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Abstract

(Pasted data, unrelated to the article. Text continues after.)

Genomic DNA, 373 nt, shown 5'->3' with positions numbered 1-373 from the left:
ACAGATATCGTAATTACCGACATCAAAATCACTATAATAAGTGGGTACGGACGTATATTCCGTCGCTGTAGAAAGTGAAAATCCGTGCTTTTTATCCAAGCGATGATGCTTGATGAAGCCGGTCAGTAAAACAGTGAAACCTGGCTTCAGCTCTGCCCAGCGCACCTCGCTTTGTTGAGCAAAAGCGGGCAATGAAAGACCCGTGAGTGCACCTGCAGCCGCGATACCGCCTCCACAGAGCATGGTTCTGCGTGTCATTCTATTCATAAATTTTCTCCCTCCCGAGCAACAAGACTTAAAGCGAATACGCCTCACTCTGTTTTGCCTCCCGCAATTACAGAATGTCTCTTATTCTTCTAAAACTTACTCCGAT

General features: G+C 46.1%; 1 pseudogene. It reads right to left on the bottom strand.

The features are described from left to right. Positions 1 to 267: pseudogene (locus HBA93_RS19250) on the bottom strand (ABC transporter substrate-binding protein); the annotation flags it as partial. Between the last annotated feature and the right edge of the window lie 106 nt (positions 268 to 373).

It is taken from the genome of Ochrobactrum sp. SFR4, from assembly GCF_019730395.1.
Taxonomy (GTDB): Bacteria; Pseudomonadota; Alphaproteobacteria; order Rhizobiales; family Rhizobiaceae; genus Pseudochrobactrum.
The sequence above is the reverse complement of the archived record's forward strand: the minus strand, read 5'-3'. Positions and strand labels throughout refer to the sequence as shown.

Erta ‘Ale volcano lies at the centre of the Erta ‘Ale rift segment in northern Afar, Ethiopia and hosts one of the few persistent lava lakes found on Earth in its summit caldera. Previous studies have reported anecdotal evidence of a correlation between lake activity and magmatic and tectonic events in the broader region. We investigated this hypothesis for the period 2000–15 by comparing a catalogue of regional events with changes in lake activity reconstructed from Earth Observation data. The lava lake underwent dramatic changes during the study period, exhibiting an overall rise in height with concomitant changes in geometry consistent with a change in heat energy balance. Numerous paroxysms occurred in the lake and in the north pit; a significant dyke intrusion with subsequent re-intrusions indicated a role for dykes in maintaining the lake. However, despite some coincidences between the paroxysms and regional events, we did not find any statistically significant relationship between the two on a timescale of days to weeks. Nevertheless, changes in lake activity have preceded the broad increase in regional activity since 2005 and we cannot rule out a relationship on a decadal scale.

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